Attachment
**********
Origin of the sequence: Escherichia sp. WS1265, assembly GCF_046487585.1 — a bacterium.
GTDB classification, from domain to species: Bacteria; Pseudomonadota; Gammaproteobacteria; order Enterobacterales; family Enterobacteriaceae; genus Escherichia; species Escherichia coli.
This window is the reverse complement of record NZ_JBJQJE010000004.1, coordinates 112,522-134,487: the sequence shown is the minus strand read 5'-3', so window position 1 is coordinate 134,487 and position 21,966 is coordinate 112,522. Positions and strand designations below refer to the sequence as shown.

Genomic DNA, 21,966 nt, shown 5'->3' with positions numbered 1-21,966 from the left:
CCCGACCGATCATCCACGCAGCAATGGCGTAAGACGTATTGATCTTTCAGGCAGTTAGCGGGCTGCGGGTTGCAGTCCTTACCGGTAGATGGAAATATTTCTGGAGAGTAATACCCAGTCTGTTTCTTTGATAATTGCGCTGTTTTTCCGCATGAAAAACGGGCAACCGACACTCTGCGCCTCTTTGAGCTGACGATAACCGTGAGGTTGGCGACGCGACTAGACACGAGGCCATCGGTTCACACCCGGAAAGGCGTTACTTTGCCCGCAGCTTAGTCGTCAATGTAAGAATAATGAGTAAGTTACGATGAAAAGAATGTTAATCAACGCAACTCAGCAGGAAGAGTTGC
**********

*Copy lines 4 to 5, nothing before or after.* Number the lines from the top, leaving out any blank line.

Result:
Genomic DNA, 21,966 nt, shown 5'->3' with positions numbered 1-21,966 from the left:
CCCGACCGATCATCCACGCAGCAATGGCGTAAGACGTATTGATCTTTCAGGCAGTTAGCGGGCTGCGGGTTGCAGTCCTTACCGGTAGATGGAAATATTTCTGGAGAGTAATACCCAGTCTGTTTCTTTGATAATTGCGCTGTTTTTCCGCATGAAAAACGGGCAACCGACACTCTGCGCCTCTTTGAGCTGACGATAACCGTGAGGTTGGCGACGCGACTAGACACGAGGCCATCGGTTCACACCCGGAAAGGCGTTACTTTGCCCGCAGCTTAGTCGTCAATGTAAGAATAATGAGTAAGTTACGATGAAAAGAATGTTAATCAACGCAACTCAGCAGGAAGAGTTGC